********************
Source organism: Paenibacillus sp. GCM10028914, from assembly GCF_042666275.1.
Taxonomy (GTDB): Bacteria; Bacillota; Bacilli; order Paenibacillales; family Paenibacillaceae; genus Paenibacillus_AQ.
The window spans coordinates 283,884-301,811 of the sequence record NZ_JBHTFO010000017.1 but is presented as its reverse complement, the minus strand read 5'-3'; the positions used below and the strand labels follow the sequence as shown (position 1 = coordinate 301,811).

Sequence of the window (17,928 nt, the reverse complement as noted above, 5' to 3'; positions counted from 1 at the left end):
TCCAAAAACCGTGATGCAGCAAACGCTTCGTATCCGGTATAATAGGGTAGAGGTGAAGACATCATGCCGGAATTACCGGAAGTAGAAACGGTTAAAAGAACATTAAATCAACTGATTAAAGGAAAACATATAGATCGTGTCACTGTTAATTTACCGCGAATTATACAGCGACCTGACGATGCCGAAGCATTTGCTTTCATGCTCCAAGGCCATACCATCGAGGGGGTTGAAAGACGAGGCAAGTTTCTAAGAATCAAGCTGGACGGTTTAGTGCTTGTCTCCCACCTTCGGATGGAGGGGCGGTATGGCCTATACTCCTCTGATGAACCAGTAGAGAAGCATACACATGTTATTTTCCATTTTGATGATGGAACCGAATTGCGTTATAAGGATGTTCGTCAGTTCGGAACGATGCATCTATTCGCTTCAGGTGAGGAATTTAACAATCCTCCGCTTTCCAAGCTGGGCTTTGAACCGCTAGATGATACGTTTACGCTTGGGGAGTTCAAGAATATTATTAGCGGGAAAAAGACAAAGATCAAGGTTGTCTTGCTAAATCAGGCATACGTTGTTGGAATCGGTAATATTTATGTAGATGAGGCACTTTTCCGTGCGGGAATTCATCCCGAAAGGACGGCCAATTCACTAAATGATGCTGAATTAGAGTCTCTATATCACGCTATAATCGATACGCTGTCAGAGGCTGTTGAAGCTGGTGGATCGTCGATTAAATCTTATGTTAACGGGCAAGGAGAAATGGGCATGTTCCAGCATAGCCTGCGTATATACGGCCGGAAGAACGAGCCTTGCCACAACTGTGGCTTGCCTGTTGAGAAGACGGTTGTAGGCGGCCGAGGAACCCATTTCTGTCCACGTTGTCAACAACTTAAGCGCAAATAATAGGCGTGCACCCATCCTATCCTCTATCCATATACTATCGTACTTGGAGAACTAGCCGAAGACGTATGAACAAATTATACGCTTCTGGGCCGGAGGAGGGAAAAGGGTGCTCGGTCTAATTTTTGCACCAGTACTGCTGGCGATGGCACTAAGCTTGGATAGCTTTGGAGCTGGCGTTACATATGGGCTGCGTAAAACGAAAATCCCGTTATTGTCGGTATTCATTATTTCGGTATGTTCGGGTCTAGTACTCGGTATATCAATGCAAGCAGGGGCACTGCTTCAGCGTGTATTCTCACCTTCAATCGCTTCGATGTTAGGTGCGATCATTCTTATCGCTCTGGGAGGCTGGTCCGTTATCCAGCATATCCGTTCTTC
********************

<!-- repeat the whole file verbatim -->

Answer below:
Source organism: Paenibacillus sp. GCM10028914, from assembly GCF_042666275.1.
Taxonomy (GTDB): Bacteria; Bacillota; Bacilli; order Paenibacillales; family Paenibacillaceae; genus Paenibacillus_AQ.
The window spans coordinates 283,884-301,811 of the sequence record NZ_JBHTFO010000017.1 but is presented as its reverse complement, the minus strand read 5'-3'; the positions used below and the strand labels follow the sequence as shown (position 1 = coordinate 301,811).

Sequence of the window (17,928 nt, the reverse complement as noted above, 5' to 3'; positions counted from 1 at the left end):
TCCAAAAACCGTGATGCAGCAAACGCTTCGTATCCGGTATAATAGGGTAGAGGTGAAGACATCATGCCGGAATTACCGGAAGTAGAAACGGTTAAAAGAACATTAAATCAACTGATTAAAGGAAAACATATAGATCGTGTCACTGTTAATTTACCGCGAATTATACAGCGACCTGACGATGCCGAAGCATTTGCTTTCATGCTCCAAGGCCATACCATCGAGGGGGTTGAAAGACGAGGCAAGTTTCTAAGAATCAAGCTGGACGGTTTAGTGCTTGTCTCCCACCTTCGGATGGAGGGGCGGTATGGCCTATACTCCTCTGATGAACCAGTAGAGAAGCATACACATGTTATTTTCCATTTTGATGATGGAACCGAATTGCGTTATAAGGATGTTCGTCAGTTCGGAACGATGCATCTATTCGCTTCAGGTGAGGAATTTAACAATCCTCCGCTTTCCAAGCTGGGCTTTGAACCGCTAGATGATACGTTTACGCTTGGGGAGTTCAAGAATATTATTAGCGGGAAAAAGACAAAGATCAAGGTTGTCTTGCTAAATCAGGCATACGTTGTTGGAATCGGTAATATTTATGTAGATGAGGCACTTTTCCGTGCGGGAATTCATCCCGAAAGGACGGCCAATTCACTAAATGATGCTGAATTAGAGTCTCTATATCACGCTATAATCGATACGCTGTCAGAGGCTGTTGAAGCTGGTGGATCGTCGATTAAATCTTATGTTAACGGGCAAGGAGAAATGGGCATGTTCCAGCATAGCCTGCGTATATACGGCCGGAAGAACGAGCCTTGCCACAACTGTGGCTTGCCTGTTGAGAAGACGGTTGTAGGCGGCCGAGGAACCCATTTCTGTCCACGTTGTCAACAACTTAAGCGCAAATAATAGGCGTGCACCCATCCTATCCTCTATCCATATACTATCGTACTTGGAGAACTAGCCGAAGACGTATGAACAAATTATACGCTTCTGGGCCGGAGGAGGGAAAAGGGTGCTCGGTCTAATTTTTGCACCAGTACTGCTGGCGATGGCACTAAGCTTGGATAGCTTTGGAGCTGGCGTTACATATGGGCTGCGTAAAACGAAAATCCCGTTATTGTCGGTATTCATTATTTCGGTATGTTCGGGTCTAGTACTCGGTATATCAATGCAAGCAGGGGCACTGCTTCAGCGTGTATTCTCACCTTCAATCGCTTCGATGTTAGGTGCGATCATTCTTATCGCTCTGGGAGGCTGGTCCGTTATCCAGCATATCCGTTCTTC